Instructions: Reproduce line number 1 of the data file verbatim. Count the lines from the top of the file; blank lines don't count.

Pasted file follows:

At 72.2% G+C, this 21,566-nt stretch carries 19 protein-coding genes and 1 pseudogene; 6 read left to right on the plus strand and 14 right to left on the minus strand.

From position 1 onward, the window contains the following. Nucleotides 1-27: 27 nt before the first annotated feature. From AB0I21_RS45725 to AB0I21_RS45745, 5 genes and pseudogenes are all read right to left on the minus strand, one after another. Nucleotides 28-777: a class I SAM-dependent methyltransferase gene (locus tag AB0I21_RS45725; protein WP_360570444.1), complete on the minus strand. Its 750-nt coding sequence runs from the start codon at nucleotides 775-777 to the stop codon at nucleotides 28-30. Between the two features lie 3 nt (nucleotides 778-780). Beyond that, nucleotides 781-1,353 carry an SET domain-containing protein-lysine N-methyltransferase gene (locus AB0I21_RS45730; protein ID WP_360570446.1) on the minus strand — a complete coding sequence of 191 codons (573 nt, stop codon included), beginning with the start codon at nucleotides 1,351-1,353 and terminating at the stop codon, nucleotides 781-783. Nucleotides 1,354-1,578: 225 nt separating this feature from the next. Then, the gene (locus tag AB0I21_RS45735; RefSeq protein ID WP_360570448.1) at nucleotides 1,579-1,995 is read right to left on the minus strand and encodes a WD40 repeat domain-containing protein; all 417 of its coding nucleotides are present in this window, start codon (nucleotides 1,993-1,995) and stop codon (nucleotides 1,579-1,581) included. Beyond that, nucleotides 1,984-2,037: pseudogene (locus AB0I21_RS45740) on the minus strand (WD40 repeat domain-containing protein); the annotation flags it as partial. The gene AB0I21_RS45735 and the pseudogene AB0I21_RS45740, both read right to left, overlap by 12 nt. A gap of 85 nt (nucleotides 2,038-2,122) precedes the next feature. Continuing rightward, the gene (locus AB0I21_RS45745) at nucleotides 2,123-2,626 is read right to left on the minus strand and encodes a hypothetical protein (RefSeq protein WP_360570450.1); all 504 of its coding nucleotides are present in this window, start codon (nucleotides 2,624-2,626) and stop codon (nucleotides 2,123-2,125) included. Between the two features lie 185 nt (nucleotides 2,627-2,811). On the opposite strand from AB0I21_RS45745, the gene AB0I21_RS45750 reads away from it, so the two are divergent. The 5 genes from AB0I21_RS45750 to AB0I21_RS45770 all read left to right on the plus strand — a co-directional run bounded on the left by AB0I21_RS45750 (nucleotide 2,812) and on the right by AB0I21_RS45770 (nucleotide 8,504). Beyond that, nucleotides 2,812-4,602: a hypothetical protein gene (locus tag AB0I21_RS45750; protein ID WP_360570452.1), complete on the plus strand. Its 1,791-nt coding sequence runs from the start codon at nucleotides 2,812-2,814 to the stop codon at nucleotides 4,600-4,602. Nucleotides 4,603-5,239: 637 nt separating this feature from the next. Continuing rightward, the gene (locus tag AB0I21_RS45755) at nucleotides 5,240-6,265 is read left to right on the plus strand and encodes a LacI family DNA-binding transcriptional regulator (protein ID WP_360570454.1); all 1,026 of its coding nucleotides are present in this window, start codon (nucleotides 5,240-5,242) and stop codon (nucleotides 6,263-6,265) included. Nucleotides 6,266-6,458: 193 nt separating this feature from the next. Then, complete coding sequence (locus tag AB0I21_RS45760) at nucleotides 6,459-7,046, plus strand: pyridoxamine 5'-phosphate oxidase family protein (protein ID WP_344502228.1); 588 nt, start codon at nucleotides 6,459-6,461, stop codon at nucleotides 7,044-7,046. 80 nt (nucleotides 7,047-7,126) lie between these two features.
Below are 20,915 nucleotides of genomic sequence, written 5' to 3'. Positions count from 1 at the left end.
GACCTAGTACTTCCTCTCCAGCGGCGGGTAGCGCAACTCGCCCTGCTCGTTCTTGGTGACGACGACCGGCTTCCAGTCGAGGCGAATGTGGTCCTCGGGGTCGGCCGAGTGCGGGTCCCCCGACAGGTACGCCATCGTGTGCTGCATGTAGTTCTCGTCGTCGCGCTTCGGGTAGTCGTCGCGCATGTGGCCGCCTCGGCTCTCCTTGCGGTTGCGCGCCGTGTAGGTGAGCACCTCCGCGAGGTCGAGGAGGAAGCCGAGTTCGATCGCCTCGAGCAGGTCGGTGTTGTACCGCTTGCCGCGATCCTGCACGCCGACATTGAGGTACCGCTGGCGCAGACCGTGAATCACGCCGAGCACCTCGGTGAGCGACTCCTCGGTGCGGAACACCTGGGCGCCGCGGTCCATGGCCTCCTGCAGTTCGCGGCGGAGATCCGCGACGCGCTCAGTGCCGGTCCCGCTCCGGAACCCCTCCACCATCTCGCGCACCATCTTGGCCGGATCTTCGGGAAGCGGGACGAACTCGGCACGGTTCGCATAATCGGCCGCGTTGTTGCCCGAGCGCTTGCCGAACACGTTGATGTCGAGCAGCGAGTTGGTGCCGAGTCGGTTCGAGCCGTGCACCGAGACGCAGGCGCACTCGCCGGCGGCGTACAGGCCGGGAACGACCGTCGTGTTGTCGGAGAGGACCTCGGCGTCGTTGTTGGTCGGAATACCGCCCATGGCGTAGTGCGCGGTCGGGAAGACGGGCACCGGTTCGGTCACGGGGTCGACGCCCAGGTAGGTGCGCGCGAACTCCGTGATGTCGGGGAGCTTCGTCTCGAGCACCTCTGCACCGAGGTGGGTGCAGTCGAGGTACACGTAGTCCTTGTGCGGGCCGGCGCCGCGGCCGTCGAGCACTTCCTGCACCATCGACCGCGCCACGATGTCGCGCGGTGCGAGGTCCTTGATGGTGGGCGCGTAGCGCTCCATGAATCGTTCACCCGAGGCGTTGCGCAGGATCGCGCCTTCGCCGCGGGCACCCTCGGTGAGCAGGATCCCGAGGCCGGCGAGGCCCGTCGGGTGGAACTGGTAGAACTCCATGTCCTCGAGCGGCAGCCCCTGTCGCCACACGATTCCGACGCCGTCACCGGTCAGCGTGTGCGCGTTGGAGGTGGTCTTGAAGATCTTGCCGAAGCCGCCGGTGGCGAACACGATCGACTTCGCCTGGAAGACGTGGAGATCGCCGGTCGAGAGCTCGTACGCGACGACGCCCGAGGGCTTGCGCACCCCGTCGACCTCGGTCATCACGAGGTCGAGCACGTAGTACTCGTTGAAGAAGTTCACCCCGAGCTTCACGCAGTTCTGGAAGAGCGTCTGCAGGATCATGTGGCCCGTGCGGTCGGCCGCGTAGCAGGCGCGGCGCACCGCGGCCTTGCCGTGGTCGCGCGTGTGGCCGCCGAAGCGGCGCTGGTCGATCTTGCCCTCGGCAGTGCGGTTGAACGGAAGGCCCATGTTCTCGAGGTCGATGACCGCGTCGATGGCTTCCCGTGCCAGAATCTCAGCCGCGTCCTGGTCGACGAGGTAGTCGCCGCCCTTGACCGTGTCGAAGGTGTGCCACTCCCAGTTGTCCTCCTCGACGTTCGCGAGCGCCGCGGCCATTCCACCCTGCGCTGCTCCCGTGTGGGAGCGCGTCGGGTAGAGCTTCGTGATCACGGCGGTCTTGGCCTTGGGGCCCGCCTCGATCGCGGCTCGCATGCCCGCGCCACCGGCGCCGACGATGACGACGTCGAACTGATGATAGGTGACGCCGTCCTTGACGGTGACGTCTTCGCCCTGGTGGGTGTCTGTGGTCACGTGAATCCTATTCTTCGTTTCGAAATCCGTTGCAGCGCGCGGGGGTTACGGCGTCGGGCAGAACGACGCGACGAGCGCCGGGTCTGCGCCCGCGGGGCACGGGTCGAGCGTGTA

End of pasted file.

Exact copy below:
At 72.2% G+C, this 21,566-nt stretch carries 19 protein-coding genes and 1 pseudogene; 6 read left to right on the plus strand and 14 right to left on the minus strand.